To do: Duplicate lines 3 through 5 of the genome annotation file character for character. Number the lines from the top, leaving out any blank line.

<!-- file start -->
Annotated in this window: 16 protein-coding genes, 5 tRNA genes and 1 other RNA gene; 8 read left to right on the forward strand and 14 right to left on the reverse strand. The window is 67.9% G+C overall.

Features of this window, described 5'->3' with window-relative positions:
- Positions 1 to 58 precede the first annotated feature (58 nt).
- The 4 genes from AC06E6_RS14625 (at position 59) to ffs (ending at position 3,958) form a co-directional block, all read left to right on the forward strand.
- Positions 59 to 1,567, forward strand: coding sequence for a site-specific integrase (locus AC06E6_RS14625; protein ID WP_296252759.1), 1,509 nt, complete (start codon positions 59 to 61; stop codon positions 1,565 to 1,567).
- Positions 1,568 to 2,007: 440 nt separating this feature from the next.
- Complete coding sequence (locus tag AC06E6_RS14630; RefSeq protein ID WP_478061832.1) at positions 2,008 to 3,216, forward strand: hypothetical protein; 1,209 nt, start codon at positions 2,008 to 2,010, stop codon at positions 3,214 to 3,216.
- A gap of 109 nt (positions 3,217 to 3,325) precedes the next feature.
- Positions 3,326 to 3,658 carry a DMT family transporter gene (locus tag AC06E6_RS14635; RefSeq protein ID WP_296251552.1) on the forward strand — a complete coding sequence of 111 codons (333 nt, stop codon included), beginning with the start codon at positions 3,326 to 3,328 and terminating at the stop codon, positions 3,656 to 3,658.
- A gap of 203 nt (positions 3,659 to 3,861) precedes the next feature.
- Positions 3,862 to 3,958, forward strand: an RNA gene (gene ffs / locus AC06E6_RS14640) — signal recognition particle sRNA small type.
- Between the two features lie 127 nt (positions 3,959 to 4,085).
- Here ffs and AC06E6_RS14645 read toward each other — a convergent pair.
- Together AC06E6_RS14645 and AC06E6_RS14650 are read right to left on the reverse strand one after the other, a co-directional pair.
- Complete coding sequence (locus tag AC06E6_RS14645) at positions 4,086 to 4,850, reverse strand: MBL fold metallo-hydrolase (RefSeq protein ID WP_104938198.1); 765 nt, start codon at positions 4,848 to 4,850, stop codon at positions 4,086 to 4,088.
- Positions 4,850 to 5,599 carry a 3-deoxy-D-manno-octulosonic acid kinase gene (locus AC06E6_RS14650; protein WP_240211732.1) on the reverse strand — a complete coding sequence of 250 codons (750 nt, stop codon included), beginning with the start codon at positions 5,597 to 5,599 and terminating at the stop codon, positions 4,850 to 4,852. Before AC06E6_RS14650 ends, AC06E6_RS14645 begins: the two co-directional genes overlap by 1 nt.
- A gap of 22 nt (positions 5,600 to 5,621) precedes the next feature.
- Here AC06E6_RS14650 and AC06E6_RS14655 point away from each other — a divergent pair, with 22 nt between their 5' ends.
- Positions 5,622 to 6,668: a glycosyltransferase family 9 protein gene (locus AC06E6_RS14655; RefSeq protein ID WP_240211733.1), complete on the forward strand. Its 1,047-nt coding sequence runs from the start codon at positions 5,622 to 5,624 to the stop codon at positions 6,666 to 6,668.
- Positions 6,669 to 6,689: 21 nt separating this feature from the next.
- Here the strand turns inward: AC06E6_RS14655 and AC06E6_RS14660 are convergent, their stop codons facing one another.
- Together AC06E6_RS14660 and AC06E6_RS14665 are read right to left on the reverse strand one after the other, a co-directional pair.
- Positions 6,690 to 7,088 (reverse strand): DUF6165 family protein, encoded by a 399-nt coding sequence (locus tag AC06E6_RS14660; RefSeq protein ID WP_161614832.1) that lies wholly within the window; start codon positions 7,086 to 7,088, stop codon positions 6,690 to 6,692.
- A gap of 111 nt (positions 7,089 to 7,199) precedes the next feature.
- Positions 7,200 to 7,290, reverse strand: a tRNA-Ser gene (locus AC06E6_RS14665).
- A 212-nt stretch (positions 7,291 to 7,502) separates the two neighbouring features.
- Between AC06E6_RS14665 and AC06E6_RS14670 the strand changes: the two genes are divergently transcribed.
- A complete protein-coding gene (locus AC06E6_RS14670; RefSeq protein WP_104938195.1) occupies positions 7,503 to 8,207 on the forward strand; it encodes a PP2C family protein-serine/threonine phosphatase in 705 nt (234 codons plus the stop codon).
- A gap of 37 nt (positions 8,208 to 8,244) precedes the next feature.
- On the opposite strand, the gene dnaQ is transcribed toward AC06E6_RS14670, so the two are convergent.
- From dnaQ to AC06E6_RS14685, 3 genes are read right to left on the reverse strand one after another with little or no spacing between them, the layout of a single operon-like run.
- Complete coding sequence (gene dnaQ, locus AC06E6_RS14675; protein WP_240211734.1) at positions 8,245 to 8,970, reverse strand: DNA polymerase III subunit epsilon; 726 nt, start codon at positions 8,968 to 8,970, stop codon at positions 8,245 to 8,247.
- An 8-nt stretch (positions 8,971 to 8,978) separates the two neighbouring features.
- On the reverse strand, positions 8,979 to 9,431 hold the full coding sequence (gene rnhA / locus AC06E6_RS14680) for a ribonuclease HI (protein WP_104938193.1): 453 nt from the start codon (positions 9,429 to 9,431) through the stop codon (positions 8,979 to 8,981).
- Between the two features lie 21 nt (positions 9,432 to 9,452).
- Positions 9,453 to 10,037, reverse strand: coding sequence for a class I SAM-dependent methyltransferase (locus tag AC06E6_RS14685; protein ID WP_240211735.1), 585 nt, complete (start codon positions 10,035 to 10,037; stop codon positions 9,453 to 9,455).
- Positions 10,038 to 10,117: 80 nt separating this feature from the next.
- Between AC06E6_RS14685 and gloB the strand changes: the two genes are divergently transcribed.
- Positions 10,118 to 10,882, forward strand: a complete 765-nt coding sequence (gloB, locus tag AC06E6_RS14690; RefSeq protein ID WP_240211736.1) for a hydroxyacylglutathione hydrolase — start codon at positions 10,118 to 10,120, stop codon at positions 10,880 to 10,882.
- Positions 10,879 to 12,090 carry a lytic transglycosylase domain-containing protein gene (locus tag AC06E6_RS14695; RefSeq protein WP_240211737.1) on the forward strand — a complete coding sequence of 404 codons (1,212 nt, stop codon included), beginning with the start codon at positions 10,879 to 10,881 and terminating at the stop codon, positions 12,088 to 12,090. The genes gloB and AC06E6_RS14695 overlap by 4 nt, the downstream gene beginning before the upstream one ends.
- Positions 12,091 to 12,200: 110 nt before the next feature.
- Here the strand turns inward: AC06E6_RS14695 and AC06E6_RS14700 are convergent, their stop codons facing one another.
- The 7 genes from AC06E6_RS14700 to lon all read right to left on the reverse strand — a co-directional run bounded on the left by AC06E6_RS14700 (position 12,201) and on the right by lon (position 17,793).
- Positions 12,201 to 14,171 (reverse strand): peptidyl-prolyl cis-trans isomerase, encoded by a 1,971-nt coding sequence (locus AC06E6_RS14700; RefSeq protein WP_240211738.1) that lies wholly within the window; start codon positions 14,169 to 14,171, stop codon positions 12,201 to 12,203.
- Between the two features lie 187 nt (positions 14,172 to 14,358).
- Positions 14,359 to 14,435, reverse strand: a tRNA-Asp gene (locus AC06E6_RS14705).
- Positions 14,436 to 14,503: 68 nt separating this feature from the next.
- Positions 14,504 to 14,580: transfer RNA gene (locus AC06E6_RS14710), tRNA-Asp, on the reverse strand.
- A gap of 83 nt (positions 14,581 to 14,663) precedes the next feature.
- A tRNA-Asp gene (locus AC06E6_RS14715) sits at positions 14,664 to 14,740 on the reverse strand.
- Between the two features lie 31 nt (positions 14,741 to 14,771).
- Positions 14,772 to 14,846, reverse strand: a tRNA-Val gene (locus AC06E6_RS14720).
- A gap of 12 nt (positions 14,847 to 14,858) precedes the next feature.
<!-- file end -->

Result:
- Positions 1 to 58 precede the first annotated feature (58 nt).
- The 4 genes from AC06E6_RS14625 (at position 59) to ffs (ending at position 3,958) form a co-directional block, all read left to right on the forward strand.
- Positions 59 to 1,567, forward strand: coding sequence for a site-specific integrase (locus AC06E6_RS14625; protein ID WP_296252759.1), 1,509 nt, complete (start codon positions 59 to 61; stop codon positions 1,565 to 1,567).